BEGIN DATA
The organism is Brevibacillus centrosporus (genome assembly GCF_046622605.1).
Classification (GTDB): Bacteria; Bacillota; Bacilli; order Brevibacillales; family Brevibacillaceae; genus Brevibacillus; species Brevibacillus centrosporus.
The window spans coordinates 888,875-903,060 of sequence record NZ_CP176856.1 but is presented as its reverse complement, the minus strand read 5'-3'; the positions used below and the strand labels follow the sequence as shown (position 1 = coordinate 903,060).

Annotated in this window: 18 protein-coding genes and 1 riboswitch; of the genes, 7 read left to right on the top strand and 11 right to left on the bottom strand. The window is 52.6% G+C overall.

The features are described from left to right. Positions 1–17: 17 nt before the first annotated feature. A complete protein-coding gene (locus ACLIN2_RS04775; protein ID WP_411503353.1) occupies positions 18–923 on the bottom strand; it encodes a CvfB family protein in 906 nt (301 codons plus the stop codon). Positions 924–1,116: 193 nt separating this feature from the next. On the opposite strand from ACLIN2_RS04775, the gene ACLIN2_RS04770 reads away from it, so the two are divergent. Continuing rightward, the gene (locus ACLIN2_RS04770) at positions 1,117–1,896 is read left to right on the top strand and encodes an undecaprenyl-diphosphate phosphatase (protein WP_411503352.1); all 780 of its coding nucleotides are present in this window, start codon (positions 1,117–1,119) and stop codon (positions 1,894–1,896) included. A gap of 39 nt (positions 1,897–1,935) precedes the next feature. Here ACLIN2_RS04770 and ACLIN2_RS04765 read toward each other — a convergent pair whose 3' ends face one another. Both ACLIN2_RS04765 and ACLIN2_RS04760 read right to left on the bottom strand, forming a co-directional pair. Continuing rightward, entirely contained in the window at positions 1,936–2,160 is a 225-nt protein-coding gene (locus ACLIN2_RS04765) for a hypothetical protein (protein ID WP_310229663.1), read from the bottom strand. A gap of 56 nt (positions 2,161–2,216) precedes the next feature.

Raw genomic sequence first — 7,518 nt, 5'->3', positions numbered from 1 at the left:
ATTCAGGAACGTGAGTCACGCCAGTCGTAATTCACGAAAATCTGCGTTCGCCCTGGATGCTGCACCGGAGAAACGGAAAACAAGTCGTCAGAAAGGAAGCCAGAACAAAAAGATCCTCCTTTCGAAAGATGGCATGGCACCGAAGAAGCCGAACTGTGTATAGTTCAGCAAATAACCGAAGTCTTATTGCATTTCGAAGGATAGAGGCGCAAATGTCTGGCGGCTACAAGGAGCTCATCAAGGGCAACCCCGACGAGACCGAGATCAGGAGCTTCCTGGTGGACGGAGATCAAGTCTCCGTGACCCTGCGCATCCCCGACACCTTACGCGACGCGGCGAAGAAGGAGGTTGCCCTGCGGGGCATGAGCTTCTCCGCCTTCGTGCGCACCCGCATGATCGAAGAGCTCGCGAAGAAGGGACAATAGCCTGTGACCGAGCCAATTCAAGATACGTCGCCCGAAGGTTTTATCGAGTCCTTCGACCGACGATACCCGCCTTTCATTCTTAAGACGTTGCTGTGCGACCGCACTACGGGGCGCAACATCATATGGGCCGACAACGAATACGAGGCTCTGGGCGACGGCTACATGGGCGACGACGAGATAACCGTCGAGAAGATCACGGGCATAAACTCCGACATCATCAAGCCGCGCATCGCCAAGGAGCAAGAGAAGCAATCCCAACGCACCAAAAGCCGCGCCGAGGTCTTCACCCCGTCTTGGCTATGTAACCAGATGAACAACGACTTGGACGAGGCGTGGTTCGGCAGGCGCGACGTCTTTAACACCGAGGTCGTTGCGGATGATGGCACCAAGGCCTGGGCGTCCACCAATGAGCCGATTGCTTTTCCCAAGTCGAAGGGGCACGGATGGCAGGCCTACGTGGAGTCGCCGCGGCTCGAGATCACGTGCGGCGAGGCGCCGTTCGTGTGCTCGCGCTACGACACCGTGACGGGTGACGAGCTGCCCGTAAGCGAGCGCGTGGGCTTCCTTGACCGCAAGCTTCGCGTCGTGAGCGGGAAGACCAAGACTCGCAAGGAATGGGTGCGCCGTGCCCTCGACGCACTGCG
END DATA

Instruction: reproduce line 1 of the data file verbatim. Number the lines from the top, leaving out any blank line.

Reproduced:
The organism is Brevibacillus centrosporus (genome assembly GCF_046622605.1).